- Illinois Staff
Buckner Highlights Free Flu Shots
Updated: Sep 7, 2021
Oct 22, 2020 | Buckner
CHICAGO – State Rep. Kam Buckner, D-Chicago, is highlighting an upcoming opportunity for free flu shots for community members.
“The COVID-19 pandemic has taught us all how disruptive respiratory illness and disease can be to our lives when a vaccine doesn’t exist,” Buckner said. “When it comes to the flu, we don’t have to have our lives disrupted because a safe and effective flu shot vaccine exists for people in our community regardless of whether someone has health insurance.”
The Chicago Department of Public Health (CDPH) is hosting a flu shot clinic on Monday, Oct. 26 from 10 a.m. to 2 p.m. at Woodhull Park, 7340 South East End Ave. Adult residents and children aged six months and older can get a flu vaccine at no cost, regardless of insurance status. Those with health insurance are encouraged to bring a copy of their insurance card. Although walk-ins are welcome, CPDH recommends making an appointment to avoid wait times. Appointments can be made online at CDPH’s GetVaxChi website, getvaxchi.chicago.gov.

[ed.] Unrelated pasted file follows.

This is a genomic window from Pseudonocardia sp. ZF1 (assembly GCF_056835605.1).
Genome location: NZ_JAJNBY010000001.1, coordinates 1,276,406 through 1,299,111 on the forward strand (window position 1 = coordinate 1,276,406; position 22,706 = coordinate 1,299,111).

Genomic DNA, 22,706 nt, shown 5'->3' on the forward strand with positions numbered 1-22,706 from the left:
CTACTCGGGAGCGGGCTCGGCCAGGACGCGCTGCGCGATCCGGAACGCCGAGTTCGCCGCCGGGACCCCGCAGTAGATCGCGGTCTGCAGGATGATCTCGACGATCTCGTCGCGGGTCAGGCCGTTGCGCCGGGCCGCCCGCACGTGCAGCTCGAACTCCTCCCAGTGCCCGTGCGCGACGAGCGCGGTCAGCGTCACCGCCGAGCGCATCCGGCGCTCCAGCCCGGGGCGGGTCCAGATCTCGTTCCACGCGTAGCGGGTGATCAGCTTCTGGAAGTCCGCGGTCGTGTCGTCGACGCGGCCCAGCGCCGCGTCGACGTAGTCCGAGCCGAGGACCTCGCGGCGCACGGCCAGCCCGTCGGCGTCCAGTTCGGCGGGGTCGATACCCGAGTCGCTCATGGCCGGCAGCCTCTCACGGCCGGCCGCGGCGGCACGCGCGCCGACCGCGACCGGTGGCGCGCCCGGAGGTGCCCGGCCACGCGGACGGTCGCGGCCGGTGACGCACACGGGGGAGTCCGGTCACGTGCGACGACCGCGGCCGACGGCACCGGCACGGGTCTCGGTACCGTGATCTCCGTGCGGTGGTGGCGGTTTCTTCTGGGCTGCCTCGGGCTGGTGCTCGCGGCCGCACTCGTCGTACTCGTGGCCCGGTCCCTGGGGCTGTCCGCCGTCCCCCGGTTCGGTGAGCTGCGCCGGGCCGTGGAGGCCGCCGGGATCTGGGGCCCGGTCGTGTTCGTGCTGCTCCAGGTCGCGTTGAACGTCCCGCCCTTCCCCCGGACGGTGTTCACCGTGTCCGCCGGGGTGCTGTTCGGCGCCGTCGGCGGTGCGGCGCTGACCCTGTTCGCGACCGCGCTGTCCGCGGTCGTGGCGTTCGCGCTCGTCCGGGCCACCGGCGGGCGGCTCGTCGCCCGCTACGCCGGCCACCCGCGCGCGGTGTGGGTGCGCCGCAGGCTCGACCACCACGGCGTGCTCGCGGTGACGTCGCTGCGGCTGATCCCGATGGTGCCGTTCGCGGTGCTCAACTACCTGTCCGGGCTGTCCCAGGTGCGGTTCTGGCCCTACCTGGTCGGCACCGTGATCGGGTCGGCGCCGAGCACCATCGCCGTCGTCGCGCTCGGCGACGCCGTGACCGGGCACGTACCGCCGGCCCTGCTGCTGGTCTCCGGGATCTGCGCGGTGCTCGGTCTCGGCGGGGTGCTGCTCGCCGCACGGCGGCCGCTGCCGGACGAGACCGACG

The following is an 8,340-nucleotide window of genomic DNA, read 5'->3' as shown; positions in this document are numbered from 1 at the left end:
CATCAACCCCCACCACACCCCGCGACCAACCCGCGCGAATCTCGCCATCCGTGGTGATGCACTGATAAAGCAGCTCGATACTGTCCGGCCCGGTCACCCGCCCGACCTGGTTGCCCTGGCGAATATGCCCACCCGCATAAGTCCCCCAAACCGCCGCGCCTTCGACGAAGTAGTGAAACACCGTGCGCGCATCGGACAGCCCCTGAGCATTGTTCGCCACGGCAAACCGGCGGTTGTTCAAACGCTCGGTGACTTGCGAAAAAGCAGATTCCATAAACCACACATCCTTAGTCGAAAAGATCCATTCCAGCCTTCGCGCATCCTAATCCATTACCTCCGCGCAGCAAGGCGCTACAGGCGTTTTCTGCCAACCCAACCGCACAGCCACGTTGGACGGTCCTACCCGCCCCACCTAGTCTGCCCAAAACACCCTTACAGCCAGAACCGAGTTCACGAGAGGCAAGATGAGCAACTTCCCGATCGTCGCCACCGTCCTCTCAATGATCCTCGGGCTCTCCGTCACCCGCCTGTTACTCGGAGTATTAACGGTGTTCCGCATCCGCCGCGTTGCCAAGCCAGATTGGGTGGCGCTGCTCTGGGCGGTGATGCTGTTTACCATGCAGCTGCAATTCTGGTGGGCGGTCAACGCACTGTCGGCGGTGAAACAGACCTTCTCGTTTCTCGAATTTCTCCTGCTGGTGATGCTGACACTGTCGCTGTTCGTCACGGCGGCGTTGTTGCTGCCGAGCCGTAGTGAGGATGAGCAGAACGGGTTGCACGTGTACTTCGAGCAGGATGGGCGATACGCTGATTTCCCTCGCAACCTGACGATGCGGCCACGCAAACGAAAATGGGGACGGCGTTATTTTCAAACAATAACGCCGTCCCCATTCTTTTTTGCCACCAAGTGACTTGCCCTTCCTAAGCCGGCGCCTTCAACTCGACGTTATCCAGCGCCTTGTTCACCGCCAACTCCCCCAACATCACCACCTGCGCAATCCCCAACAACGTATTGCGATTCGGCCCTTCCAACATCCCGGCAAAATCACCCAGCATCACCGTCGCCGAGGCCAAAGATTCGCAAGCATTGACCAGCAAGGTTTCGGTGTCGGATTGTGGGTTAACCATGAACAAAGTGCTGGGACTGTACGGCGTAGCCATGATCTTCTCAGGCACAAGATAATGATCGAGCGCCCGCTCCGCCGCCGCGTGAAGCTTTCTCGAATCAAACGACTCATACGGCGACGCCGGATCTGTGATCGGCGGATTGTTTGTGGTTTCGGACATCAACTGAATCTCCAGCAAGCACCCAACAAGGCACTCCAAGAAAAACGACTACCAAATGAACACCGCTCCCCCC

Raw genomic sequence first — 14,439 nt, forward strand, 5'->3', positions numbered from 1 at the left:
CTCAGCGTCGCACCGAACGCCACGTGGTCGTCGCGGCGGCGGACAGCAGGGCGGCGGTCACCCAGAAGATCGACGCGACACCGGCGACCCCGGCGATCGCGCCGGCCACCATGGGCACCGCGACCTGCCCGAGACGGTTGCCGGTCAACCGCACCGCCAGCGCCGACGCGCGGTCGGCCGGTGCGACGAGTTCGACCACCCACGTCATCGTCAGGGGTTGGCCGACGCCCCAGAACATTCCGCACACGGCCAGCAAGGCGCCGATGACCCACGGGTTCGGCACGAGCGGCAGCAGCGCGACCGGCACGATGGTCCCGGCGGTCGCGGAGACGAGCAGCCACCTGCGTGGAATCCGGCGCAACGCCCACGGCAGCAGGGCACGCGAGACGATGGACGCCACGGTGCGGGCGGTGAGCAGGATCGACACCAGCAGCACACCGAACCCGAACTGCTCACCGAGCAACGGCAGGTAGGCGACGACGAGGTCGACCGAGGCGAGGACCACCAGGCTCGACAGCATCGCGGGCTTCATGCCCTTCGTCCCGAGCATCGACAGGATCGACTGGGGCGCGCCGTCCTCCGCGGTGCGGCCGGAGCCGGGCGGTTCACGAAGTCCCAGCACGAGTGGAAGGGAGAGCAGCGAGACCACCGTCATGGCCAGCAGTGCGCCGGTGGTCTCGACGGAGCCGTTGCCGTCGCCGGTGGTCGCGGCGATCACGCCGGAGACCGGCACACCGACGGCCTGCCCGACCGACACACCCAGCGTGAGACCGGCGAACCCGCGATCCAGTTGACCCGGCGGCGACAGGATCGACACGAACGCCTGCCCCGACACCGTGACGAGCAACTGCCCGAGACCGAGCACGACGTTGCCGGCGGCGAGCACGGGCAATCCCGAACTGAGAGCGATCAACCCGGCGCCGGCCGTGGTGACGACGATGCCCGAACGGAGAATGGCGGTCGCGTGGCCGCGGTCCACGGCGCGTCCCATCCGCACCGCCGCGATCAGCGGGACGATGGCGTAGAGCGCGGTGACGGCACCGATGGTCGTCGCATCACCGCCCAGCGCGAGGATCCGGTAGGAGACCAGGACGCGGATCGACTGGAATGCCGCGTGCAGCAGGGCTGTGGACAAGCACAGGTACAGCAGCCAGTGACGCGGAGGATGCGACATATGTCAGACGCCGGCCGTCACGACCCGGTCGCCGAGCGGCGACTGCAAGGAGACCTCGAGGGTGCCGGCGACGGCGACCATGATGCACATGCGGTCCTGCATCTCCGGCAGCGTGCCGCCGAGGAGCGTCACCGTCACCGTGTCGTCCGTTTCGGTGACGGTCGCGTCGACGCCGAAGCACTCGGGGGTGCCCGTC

According to the Illinois Department of Public Health (IDPH), flu season typically lasts from October to May every year. IDPH recommends that every person aged six months and older receive a flu vaccine in order to prevent an influenza virus infection. Symptoms of the flu include fever, respiratory difficulties such as a cough, sore throat, runny or stuffy nose, extreme fatigue, headaches and muscle aches. Residents unable to attend the CDPH flu shot clinic can find other local flu vaccine providers from Vaccine Finder at vaccinefinder.org. Outside of receiving a flu shot, IDPH also recommends performing the 3 C’s on a day-to-day basis to fight the flu:
clean – clean your hands frequently by washing your hands with soap and warm water
cover – cover your cough and sneeze.
contain – contain your germs by staying home if you are sick.
IDPH also warns against common misconceptions about flu shots and the flu vaccine. Common misconceptions include that the flu vaccine makes someone sick, which has been scientifically disproven, and that people only need to get a flu shot once. Due to rapid changes in influenza viruses, annual flu shot vaccines are recommended by medical professionals. “Flu shots are available for everyone, regardless of health insurance status, and I highly recommend that children and adults in our neighborhoods receive a flu shot in order to help protect against the seasonal flu,” Buckner said. “Getting a flu shot can help protect yourself, your family, and your community.”